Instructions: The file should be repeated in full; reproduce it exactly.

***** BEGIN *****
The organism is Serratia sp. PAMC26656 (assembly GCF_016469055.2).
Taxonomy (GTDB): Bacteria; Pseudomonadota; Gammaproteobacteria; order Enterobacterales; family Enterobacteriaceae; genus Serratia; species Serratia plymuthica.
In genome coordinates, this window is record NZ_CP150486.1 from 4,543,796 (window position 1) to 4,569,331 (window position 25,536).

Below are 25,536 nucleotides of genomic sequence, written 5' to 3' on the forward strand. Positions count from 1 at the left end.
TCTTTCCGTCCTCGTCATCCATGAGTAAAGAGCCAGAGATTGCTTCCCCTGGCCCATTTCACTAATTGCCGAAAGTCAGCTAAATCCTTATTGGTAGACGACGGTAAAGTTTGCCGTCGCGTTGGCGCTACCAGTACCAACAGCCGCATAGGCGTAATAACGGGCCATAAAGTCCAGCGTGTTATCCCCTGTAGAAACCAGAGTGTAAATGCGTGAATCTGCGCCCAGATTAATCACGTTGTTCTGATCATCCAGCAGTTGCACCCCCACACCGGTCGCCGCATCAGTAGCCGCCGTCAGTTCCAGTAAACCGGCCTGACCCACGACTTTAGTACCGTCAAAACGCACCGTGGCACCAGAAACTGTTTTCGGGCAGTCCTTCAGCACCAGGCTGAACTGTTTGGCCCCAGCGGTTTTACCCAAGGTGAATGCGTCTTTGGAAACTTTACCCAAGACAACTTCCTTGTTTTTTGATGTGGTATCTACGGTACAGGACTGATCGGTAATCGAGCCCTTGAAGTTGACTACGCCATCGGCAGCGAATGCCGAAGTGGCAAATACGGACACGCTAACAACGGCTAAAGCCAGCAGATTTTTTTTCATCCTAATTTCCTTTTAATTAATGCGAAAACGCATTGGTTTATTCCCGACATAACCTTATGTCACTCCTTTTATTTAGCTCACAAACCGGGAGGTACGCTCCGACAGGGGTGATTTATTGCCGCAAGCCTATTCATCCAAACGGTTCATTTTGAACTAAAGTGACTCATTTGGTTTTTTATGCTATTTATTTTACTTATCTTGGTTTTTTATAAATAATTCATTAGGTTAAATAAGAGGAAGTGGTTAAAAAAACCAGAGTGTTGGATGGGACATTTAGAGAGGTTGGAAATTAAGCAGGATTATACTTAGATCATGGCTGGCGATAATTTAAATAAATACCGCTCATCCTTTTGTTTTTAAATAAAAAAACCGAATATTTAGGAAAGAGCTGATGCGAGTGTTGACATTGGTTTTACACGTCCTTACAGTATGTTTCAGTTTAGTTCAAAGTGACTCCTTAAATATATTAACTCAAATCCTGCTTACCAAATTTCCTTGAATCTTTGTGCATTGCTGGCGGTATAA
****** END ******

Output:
The organism is Serratia sp. PAMC26656 (assembly GCF_016469055.2).
Taxonomy (GTDB): Bacteria; Pseudomonadota; Gammaproteobacteria; order Enterobacterales; family Enterobacteriaceae; genus Serratia; species Serratia plymuthica.
In genome coordinates, this window is record NZ_CP150486.1 from 4,543,796 (window position 1) to 4,569,331 (window position 25,536).

Below are 25,536 nucleotides of genomic sequence, written 5' to 3' on the forward strand. Positions count from 1 at the left end.
TCTTTCCGTCCTCGTCATCCATGAGTAAAGAGCCAGAGATTGCTTCCCCTGGCCCATTTCACTAATTGCCGAAAGTCAGCTAAATCCTTATTGGTAGACGACGGTAAAGTTTGCCGTCGCGTTGGCGCTACCAGTACCAACAGCCGCATAGGCGTAATAACGGGCCATAAAGTCCAGCGTGTTATCCCCTGTAGAAACCAGAGTGTAAATGCGTGAATCTGCGCCCAGATTAATCACGTTGTTCTGATCATCCAGCAGTTGCACCCCCACACCGGTCGCCGCATCAGTAGCCGCCGTCAGTTCCAGTAAACCGGCCTGACCCACGACTTTAGTACCGTCAAAACGCACCGTGGCACCAGAAACTGTTTTCGGGCAGTCCTTCAGCACCAGGCTGAACTGTTTGGCCCCAGCGGTTTTACCCAAGGTGAATGCGTCTTTGGAAACTTTACCCAAGACAACTTCCTTGTTTTTTGATGTGGTATCTACGGTACAGGACTGATCGGTAATCGAGCCCTTGAAGTTGACTACGCCATCGGCAGCGAATGCCGAAGTGGCAAATACGGACACGCTAACAACGGCTAAAGCCAGCAGATTTTTTTTCATCCTAATTTCCTTTTAATTAATGCGAAAACGCATTGGTTTATTCCCGACATAACCTTATGTCACTCCTTTTATTTAGCTCACAAACCGGGAGGTACGCTCCGACAGGGGTGATTTATTGCCGCAAGCCTATTCATCCAAACGGTTCATTTTGAACTAAAGTGACTCATTTGGTTTTTTATGCTATTTATTTTACTTATCTTGGTTTTTTATAAATAATTCATTAGGTTAAATAAGAGGAAGTGGTTAAAAAAACCAGAGTGTTGGATGGGACATTTAGAGAGGTTGGAAATTAAGCAGGATTATACTTAGATCATGGCTGGCGATAATTTAAATAAATACCGCTCATCCTTTTGTTTTTAAATAAAAAAACCGAATATTTAGGAAAGAGCTGATGCGAGTGTTGACATTGGTTTTACACGTCCTTACAGTATGTTTCAGTTTAGTTCAAAGTGACTCCTTAAATATATTAACTCAAATCCTGCTTACCAAATTTCCTTGAATCTTTGTGCATTGCTGGCGGTATAA